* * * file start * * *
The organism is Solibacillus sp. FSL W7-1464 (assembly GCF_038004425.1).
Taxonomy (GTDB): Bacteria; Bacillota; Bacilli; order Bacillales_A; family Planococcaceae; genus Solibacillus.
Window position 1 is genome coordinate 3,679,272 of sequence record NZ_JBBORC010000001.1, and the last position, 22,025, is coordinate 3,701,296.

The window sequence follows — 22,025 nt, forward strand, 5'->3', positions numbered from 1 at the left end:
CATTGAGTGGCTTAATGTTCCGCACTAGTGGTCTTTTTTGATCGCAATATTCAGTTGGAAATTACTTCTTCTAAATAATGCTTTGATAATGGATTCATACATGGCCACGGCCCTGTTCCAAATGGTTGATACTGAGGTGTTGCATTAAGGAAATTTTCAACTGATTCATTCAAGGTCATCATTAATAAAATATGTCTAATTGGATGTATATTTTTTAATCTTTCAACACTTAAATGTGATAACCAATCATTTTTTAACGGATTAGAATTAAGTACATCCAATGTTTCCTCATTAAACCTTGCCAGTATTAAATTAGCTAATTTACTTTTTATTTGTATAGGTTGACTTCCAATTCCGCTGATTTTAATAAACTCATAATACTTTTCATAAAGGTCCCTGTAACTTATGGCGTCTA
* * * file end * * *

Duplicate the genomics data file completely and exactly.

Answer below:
The organism is Solibacillus sp. FSL W7-1464 (assembly GCF_038004425.1).
Taxonomy (GTDB): Bacteria; Bacillota; Bacilli; order Bacillales_A; family Planococcaceae; genus Solibacillus.
Window position 1 is genome coordinate 3,679,272 of sequence record NZ_JBBORC010000001.1, and the last position, 22,025, is coordinate 3,701,296.

The window sequence follows — 22,025 nt, forward strand, 5'->3', positions numbered from 1 at the left end:
CATTGAGTGGCTTAATGTTCCGCACTAGTGGTCTTTTTTGATCGCAATATTCAGTTGGAAATTACTTCTTCTAAATAATGCTTTGATAATGGATTCATACATGGCCACGGCCCTGTTCCAAATGGTTGATACTGAGGTGTTGCATTAAGGAAATTTTCAACTGATTCATTCAAGGTCATCATTAATAAAATATGTCTAATTGGATGTATATTTTTTAATCTTTCAACACTTAAATGTGATAACCAATCATTTTTTAACGGATTAGAATTAAGTACATCCAATGTTTCCTCATTAAACCTTGCCAGTATTAAATTAGCTAATTTACTTTTTATTTGTATAGGTTGACTTCCAATTCCGCTGATTTTAATAAACTCATAATACTTTTCATAAAGGTCCCTGTAACTTATGGCGTCTA